Brazil's hard turn to right 'can revive its economy'
Jair Bolsonaro swept to power in Brazil's presidential election, marking a hard turn to the right that promises to open up the resource-rich economy to private investment, strengthen ties to the US and unleash an aggressive crackdown on epidemic crime.
The former army captain saw off Fernando Haddad, a leftist former Sao Paulo mayor whose Workers' Party became synonymous with graft, winning 55pc of the vote to Mr Haddad's 45pc with almost all votes counted.
His supporters thronged public places throughout the world's fifth most populous nation, celebrating with flags, music and fireworks.
"This government will be a defender of the constitution, of democracy and of freedom," Mr Bolsonaro told a crowd of supporters in Rio de Janeiro. "This is a promise, not from a party, not the words of a man, it's an oath to God."
A little-known politician for almost three decades, Mr Bolsonaro (63) drew public attention with tough talk. He promised to suppress the nation's lawlessness by meeting violence with violence, insulted minorities and women, waxed nostalgic for Brazil's dictatorship and expressed doubts about the electoral process itself.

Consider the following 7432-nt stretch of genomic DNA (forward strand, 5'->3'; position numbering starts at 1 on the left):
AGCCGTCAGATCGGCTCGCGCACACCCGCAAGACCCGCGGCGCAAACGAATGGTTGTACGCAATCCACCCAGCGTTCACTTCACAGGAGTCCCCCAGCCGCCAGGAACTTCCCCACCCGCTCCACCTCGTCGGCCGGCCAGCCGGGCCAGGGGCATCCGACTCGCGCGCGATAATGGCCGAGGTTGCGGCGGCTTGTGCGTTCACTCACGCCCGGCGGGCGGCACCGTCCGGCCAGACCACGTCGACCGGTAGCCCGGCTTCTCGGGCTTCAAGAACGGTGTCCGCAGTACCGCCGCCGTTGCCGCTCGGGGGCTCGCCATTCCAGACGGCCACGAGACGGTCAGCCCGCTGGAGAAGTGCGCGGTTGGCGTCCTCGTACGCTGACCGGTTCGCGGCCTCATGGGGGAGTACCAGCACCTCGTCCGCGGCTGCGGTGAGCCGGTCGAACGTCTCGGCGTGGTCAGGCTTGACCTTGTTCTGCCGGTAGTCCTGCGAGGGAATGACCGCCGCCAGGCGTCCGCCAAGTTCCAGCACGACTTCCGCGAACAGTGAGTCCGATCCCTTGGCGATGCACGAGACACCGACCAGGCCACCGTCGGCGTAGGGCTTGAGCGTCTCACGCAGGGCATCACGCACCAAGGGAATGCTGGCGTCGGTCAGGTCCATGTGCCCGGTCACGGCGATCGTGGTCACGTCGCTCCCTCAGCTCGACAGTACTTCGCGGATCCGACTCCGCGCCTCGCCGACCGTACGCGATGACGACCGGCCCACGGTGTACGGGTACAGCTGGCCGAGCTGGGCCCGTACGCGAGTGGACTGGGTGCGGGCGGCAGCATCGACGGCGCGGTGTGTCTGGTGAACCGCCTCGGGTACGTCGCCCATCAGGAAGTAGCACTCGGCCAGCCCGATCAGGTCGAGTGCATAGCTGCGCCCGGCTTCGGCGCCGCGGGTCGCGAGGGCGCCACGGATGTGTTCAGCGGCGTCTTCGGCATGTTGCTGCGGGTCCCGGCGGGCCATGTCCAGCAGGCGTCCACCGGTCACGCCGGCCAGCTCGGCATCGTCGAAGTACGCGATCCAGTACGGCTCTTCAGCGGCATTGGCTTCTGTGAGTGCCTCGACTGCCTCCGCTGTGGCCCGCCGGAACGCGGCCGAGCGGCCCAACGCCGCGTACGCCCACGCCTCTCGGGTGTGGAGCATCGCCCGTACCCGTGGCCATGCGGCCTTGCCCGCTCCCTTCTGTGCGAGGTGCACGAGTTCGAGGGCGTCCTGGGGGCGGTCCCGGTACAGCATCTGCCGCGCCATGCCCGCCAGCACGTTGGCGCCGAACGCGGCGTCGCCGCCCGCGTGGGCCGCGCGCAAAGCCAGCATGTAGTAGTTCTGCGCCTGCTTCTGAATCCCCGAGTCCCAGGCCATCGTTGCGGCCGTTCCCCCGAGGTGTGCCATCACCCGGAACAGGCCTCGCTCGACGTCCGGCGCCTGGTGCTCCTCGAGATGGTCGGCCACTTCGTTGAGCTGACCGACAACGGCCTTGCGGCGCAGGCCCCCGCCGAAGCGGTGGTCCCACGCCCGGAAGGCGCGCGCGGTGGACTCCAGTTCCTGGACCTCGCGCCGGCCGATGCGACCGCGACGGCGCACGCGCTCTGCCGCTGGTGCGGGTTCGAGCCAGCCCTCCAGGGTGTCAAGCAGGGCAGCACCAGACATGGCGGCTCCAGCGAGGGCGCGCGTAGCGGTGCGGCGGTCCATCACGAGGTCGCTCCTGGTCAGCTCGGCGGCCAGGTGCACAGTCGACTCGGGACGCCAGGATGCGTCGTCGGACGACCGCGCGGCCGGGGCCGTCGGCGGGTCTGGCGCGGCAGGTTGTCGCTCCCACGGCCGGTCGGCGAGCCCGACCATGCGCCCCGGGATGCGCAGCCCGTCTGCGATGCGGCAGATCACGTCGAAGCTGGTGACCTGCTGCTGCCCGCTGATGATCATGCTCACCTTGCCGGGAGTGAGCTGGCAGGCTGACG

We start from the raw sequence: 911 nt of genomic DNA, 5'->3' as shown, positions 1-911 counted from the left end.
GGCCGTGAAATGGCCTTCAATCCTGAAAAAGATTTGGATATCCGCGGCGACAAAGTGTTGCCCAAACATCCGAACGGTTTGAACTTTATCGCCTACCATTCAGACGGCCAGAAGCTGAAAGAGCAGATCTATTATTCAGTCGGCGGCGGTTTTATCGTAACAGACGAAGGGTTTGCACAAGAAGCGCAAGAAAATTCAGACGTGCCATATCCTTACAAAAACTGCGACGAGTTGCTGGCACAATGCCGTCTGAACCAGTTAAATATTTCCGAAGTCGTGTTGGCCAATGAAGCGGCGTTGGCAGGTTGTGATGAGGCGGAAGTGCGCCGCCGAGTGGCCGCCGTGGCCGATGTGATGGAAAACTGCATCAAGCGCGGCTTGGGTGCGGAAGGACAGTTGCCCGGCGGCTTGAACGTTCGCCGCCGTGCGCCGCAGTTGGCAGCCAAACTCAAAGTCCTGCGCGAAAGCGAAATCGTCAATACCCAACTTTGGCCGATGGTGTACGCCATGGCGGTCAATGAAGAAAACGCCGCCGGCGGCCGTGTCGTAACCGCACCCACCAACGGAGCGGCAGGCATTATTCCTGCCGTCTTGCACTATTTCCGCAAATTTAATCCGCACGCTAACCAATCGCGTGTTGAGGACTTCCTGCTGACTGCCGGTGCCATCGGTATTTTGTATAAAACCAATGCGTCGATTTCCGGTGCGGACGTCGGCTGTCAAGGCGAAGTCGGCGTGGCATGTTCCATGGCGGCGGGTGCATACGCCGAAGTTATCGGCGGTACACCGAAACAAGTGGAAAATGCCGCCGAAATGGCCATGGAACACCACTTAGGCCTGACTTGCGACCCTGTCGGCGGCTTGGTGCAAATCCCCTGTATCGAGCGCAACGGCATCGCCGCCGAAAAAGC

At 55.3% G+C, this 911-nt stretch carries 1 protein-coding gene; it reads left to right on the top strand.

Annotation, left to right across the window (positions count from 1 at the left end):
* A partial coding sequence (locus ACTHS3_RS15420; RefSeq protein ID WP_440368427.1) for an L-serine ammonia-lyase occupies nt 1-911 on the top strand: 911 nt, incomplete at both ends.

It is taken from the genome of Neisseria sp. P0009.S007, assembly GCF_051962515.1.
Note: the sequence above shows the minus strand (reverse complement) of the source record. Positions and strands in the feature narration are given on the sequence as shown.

His unforgiving politics places him among nationalists such as Hungary's Viktor Orban, Rodrigo Duterte in the Philippines and Donald Trump in America, who called him after his victory was declared.
To many, however, Mr Bolsonaro is the best hope to revive an ailing economy.
An exchange-traded fund focused on Brazilian stocks climbed 11pc in Tokyo trading and an US depository receipt of Petroleo Brasileiro rose as much as 6.1pc in Germany.
Hari Hariharan, CEO at NWI Management LP in New York, which has been investing in Brazil since 1990, said: "A lot of global money is going to look to Brazil. If the fiscal situation is addressed, Brazil is going to be fantastic."
Mr Bolsonaro aims to thwart corruption and downsize a costly state by selling scores of state-owned companies.
He would cut corporate and individual taxes to kick-start the economy and push structural reforms such as capping pension spending and simplifying taxes.
All that helped drive a rally in Brazilian assets. The Next Funds Ibovespa ETF jumped 13pc in Japan early yesterday.
Alberto Ramos, an economist at Goldman Sachs, said Mr Bolsonaro's solid win gives him a strong mandate and "the market is likely to react positively".